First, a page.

Today we begin the first of our six part series on "Building Your Dream Home". Part 1 tackles the 'build vs. buy decision'. Over the next 12 days we'll share key steps in the process as well as share decisions to be made and tasks to be accomplished, from inception to completion.

Where we dwell is part of our very identities, for better or for worse. The country we live in, the community, and even our very living space affect our place in the world. This is why buying a new home is such a profound and emotional event. Many people are simply happy with four walls and a roof. Most, however, aspire to a house that is optimized for the family’s unique needs and temperament. How well suited a property is can rest largely on whether you buy a pre-constructed house or choose to build one. The decision has long-term consequences.

What Can You Afford?

Dreams and visions of the perfect house aside, the first order of business is financial calculation. Erecting a brand new structure is generally more expensive than purchasing a house already standing. This is confirmed in studies conducted by the National Association of Home Builders – hardly an advocate of existing homes. The home value is easier to establish so mortgage underwriters can rely on appraisals as opposed to projected worth. Framing, foundation, plumbing, flooring and roofing are all costly elements of residential construction that affect home value. Each becomes more so when the number of stories and amount of square footage increase.

How Urgent Is the Need?

This is another way of asking how soon you want to move in. It does not take an architect, engineer or contractor to demonstrate that producing a house from scratch requires more waiting time than a ready-made home purchase. With a competent realtor, persistence – and some luck thrown in – you can find a property very close to what you might envision as ideal. Once an offer is accepted and financing arranged, you will often move to settlement promptly (barring any surprises like unresolved title issues). New construction has its own surprises – environmental problems, e.g. – that can extend the wait time for completion.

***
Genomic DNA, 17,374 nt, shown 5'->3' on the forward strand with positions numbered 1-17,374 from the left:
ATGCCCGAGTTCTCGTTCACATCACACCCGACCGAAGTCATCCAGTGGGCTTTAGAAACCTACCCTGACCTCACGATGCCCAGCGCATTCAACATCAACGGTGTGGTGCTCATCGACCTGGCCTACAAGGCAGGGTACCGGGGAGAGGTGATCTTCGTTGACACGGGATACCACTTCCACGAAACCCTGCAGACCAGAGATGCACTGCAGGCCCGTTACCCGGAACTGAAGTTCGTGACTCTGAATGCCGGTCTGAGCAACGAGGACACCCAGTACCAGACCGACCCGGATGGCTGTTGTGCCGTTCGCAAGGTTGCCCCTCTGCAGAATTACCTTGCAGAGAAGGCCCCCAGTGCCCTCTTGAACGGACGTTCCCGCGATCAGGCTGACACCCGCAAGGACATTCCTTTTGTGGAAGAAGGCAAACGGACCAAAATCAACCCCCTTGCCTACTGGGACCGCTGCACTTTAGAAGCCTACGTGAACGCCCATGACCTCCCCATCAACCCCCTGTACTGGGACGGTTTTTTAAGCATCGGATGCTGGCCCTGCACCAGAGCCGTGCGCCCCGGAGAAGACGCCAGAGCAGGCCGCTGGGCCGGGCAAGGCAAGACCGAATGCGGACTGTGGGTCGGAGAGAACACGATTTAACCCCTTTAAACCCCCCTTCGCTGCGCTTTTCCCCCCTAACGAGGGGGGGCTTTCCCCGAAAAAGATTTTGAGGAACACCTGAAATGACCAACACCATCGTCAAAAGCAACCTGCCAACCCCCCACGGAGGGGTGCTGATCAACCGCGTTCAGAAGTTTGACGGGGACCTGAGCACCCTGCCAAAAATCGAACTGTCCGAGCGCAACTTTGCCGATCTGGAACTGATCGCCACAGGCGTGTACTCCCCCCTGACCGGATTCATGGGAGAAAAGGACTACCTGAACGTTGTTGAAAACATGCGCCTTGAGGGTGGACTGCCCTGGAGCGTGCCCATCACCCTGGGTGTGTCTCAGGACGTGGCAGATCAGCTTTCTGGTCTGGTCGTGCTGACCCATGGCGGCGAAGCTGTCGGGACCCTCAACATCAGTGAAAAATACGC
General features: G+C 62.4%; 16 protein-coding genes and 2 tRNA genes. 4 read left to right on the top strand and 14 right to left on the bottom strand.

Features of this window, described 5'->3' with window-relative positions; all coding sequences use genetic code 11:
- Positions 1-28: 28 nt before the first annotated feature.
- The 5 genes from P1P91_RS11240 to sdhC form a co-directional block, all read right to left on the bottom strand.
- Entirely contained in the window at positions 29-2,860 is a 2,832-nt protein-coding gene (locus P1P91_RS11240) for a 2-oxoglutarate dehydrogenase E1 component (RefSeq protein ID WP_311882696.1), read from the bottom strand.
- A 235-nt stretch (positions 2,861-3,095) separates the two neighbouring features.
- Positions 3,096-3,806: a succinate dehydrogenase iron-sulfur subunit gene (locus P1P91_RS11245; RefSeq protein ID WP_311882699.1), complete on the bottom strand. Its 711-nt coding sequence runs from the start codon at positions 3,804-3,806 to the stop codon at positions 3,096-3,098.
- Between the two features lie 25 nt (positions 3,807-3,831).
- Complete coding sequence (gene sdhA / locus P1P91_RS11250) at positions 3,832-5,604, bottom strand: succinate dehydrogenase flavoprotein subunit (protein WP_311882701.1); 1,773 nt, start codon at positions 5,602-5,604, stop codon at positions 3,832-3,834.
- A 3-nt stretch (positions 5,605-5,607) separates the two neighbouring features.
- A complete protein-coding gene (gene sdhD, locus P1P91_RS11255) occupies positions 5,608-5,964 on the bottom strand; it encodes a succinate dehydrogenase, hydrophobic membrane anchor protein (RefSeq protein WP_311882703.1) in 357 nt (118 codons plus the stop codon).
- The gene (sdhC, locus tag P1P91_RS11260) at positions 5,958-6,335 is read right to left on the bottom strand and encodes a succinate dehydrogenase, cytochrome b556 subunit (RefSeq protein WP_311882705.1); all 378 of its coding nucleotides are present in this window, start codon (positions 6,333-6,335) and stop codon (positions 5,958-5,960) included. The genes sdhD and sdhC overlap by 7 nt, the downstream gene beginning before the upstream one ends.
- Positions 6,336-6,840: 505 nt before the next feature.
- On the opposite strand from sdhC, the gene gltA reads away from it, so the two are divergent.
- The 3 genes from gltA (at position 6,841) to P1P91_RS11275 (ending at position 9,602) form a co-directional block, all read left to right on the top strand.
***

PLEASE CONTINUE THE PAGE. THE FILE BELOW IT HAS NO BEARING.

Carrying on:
Are You Willing to Settle?

A drawback to a house already standing is that it will likely not conform to a buyer’s unique concept of how the edifice should be designed. While the home value might be affordable and the neighborhood advantageous, there may still be a gnawing discomfort with the layout, floor plan, situation on the land (too close to the street, for example), or number and size of the bathrooms. While a buyer can opt to purchase and then remodel, such a strategy can disrupt life in the house for a long time as opposed to getting it right the first time with building according to the buyer’s wishes.

The biggest edge on the side of building is in the area of specificity: you get – ideally – exactly what you ask for. There are other benefits, too. New construction can incorporate the latest in conservation technology for greater energy efficiency. Otherwise, the new owner has to call in contractors to revamp windows, wiring and plumbing, occasionally off-setting the savings from an existing home purchase. Moreover, older homes might pose risks like asbestos, mold or even lead paint. Again, all these will require remediation.


Those with comfortable financial assets and some time to spare do well to buy land and build on it. Others may have to settle for something less than their dream house. While they defer this desire, they can find a place of safety, comfort and refuge that is almost as good. In fact, they can make modest alterations -- e.g. french doors, bay windows -- that are finacially feasible and move the residence closer to that perfect standard so passionately cherished.

In our next edition we'll share key steps of the 'building' process.